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Deborah Kerr

Filmography | Awards | Downloads | Links | Image Credits

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Kerr with Gladys Cooper in SEPARATE TABLES (1958), a screen adaptation of Terence Rattigan's two one-act romantic playlets set at an English seaside resort.  Kerr earned her fifth Oscar nomination for her portrayal of a lonely spinster further alienated by her domineering mother (Cooper), but her reserved, understated performance lost in the Best Actress category to Susan Hayward's desperate struggled against the death penalty in I WANT TO LIVE!

Memorable Quotations:

  • "There's nothin' belligerent about it. It's entirely a question of which side I'm neutral on." --as Bridie Quilty in THE ADVENTURESS (1946).
  • Click here"Years from now, when you talk about this, and you will, be kind." --as Laura Reynolds in TEA AND SYMPATHY (1956) (a .WAV file).
  • "I am not a promiscuous trollop! It never happened before." --as Hilary Rhyall in THE GRASS IS GREENER (1960).
  • "I should think as one grows older, dying would seem more natural." --as Miss Madrigal in THE CHALK GARDEN (1964).
  • "Love is the most important word in any language.  From love comes happiness." --as Miss Madrigal in THE CHALK GARDEN (1964).
  • "At our last meeting, I died.  It alters the appearance." --as Miss Madrigal in THE CHALK GARDEN (1964).

Taking time off from dramas, Kerr scored a comic triumph when she teamed with Cary Grant, Robert Mitchum and Jean Simmons in the drawing room comedy THE GRASS IS GREENER (1960) about an American tourist (Mitchum) who threatens to break up the marriage of an aristocratic English couple (Grant & Kerr) when he takes a guided tour of their castle.

Click here "The Original Theatrical Trailer" from THE GRASS IS GREENER (1960) (a .MOV file courtesy AMC).

Kerr with Robert Mitchum in Fred Zinnemann's THE SUNDOWNERS (1960), the Best Picture-nominated film adaptation of Jon Cleary's novel about an Australian sheep-herding couple who are torn between the excitement of their wandering lifestyle and a desire to settle down for the sake of their son.  While the storyline doesn't sound like much, the characterization and performances in this film make it first-rate.  Peter Ustinov and Glynis Johns also make memorable contributions in supporting roles. Kerr earned her sixth and final Academy Award nomination for her makeup-less performance in this heart-felt and often underrated family drama.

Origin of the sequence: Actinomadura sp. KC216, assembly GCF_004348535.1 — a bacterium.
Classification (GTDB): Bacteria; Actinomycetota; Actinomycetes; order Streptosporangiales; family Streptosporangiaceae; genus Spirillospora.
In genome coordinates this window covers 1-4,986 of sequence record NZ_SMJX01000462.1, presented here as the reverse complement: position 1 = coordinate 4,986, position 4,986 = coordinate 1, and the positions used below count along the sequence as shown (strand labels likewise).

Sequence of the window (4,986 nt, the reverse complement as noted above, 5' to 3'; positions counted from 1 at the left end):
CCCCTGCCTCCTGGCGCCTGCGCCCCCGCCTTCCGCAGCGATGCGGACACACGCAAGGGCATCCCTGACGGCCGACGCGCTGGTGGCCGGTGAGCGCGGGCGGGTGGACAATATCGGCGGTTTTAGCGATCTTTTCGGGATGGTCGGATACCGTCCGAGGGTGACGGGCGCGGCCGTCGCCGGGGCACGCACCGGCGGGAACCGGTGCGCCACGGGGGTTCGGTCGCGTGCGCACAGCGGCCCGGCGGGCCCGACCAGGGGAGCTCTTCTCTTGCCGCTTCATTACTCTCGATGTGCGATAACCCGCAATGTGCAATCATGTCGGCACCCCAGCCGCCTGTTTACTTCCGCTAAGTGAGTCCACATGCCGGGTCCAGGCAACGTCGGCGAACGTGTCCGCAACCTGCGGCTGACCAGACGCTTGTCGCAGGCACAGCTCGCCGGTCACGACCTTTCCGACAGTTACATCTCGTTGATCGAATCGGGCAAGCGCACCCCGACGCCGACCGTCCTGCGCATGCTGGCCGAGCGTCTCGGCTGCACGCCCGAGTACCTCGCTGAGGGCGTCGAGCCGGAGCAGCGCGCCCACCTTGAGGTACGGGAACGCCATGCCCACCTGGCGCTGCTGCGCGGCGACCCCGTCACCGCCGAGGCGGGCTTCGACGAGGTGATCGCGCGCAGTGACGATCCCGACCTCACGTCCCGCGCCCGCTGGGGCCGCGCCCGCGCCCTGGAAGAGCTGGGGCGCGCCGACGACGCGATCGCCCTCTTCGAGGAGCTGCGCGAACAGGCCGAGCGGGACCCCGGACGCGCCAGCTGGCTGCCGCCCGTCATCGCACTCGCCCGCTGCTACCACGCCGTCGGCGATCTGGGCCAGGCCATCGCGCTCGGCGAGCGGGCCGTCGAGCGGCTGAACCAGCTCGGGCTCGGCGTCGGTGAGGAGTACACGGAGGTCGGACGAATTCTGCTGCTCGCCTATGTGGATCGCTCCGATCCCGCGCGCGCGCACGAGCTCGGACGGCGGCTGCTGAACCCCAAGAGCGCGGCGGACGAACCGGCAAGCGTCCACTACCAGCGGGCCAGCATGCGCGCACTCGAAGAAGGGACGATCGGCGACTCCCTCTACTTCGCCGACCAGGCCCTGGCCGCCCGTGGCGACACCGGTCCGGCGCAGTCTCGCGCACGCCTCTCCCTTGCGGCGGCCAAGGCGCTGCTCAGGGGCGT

In one of her last great film appearances, Kerr plays an itinerate quick-sketch artist caring for her aging grandfather at a secluded Mexican hotel in John Huston's 1964 adaptation of Tennessee Williams' THE NIGHT OF THE IGUANA.  Seemingly wise beyond her spinsterish experiences, Kerr also offers consolation and understanding to Richard Burton, a defrocked priest accused of seducing a teenager (Sue Lyon) on his tour bus and skirting the edges of sanity as the knowledge of his past sins continually torment him.  In an interesting reprisal of their dynamic on either side of Clark Gable in THE HUCKSTERS (1947) (Kerr's American film debut), Ava Gardner, playing the worldly hotel proprietress, offers Burton a different form of comfort.  Though definitely dramatic, and often disturbing (as Tennessee Williams often is), THE NIGHT OF THE IGUANA showcases some mesmerizing performances, not the least of which is Kerr's.

Further Reading:

  • Deborah Kerr by Eric Braun (New York: St. Martin's Press, 1978).

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Filmography | Awards | Downloads | Links | Image Credits

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Last updated: June 09, 2011.
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